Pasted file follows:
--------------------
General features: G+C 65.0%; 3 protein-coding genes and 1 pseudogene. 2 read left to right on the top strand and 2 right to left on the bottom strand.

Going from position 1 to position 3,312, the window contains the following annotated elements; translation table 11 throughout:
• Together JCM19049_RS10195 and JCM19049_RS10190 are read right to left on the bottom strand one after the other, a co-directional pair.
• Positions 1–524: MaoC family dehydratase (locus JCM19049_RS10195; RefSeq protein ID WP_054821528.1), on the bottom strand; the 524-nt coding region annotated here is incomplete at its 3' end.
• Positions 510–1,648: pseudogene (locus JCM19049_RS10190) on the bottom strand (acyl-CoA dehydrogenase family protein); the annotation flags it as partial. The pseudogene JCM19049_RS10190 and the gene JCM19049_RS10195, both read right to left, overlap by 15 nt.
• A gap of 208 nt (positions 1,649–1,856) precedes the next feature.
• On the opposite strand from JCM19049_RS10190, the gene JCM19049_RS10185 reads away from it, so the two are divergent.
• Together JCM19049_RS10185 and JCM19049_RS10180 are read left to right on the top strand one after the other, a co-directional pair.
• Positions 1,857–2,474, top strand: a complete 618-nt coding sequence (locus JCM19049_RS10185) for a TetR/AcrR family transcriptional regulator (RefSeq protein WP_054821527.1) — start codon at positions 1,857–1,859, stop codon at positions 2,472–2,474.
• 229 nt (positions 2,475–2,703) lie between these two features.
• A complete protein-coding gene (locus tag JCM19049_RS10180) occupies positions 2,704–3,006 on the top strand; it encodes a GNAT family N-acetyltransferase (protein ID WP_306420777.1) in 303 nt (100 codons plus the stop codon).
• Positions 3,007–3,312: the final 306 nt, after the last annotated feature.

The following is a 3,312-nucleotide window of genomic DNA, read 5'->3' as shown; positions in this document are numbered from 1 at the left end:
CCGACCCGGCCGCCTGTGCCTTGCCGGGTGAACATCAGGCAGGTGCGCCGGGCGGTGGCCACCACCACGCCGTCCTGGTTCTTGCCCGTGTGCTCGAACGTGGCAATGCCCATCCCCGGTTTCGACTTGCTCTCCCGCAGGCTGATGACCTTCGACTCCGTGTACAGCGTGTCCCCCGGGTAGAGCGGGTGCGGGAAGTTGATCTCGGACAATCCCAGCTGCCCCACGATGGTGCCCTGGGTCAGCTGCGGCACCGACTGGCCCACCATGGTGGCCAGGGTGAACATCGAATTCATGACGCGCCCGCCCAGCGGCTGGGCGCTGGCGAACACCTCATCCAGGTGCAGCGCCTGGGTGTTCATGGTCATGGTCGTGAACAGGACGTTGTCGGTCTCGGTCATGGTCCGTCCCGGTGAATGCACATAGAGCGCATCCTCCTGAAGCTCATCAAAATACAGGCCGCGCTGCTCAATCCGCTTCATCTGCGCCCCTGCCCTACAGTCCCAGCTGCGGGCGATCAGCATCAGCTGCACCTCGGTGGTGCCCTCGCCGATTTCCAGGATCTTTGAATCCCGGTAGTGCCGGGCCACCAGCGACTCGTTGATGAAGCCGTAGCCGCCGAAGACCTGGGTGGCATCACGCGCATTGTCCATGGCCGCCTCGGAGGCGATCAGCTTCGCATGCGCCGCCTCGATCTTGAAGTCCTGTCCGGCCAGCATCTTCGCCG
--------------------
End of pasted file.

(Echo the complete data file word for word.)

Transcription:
General features: G+C 65.0%; 3 protein-coding genes and 1 pseudogene. 2 read left to right on the top strand and 2 right to left on the bottom strand.

Going from position 1 to position 3,312, the window contains the following annotated elements; translation table 11 throughout:
• Together JCM19049_RS10195 and JCM19049_RS10190 are read right to left on the bottom strand one after the other, a co-directional pair.
• Positions 1–524: MaoC family dehydratase (locus JCM19049_RS10195; RefSeq protein ID WP_054821528.1), on the bottom strand; the 524-nt coding region annotated here is incomplete at its 3' end.
• Positions 510–1,648: pseudogene (locus JCM19049_RS10190) on the bottom strand (acyl-CoA dehydrogenase family protein); the annotation flags it as partial. The pseudogene JCM19049_RS10190 and the gene JCM19049_RS10195, both read right to left, overlap by 15 nt.
• A gap of 208 nt (positions 1,649–1,856) precedes the next feature.
• On the opposite strand from JCM19049_RS10190, the gene JCM19049_RS10185 reads away from it, so the two are divergent.
• Together JCM19049_RS10185 and JCM19049_RS10180 are read left to right on the top strand one after the other, a co-directional pair.
• Positions 1,857–2,474, top strand: a complete 618-nt coding sequence (locus JCM19049_RS10185) for a TetR/AcrR family transcriptional regulator (RefSeq protein WP_054821527.1) — start codon at positions 1,857–1,859, stop codon at positions 2,472–2,474.
• 229 nt (positions 2,475–2,703) lie between these two features.
• A complete protein-coding gene (locus tag JCM19049_RS10180) occupies positions 2,704–3,006 on the top strand; it encodes a GNAT family N-acetyltransferase (protein ID WP_306420777.1) in 303 nt (100 codons plus the stop codon).
• Positions 3,007–3,312: the final 306 nt, after the last annotated feature.

The following is a 3,312-nucleotide window of genomic DNA, read 5'->3' as shown; positions in this document are numbered from 1 at the left end:
CCGACCCGGCCGCCTGTGCCTTGCCGGGTGAACATCAGGCAGGTGCGCCGGGCGGTGGCCACCACCACGCCGTCCTGGTTCTTGCCCGTGTGCTCGAACGTGGCAATGCCCATCCCCGGTTTCGACTTGCTCTCCCGCAGGCTGATGACCTTCGACTCCGTGTACAGCGTGTCCCCCGGGTAGAGCGGGTGCGGGAAGTTGATCTCGGACAATCCCAGCTGCCCCACGATGGTGCCCTGGGTCAGCTGCGGCACCGACTGGCCCACCATGGTGGCCAGGGTGAACATCGAATTCATGACGCGCCCGCCCAGCGGCTGGGCGCTGGCGAACACCTCATCCAGGTGCAGCGCCTGGGTGTTCATGGTCATGGTCGTGAACAGGACGTTGTCGGTCTCGGTCATGGTCCGTCCCGGTGAATGCACATAGAGCGCATCCTCCTGAAGCTCATCAAAATACAGGCCGCGCTGCTCAATCCGCTTCATCTGCGCCCCTGCCCTACAGTCCCAGCTGCGGGCGATCAGCATCAGCTGCACCTCGGTGGTGCCCTCGCCGATTTCCAGGATCTTTGAATCCCGGTAGTGCCGGGCCACCAGCGACTCGTTGATGAAGCCGTAGCCGCCGAAGACCTGGGTGGCATCACGCGCATTGTCCATGGCCGCCTCGGAGGCGATCAGCTTCGCATGCGCCGCCTCGATCTTGAAGTCCTGTCCGGCCAGCATCTTCGCCG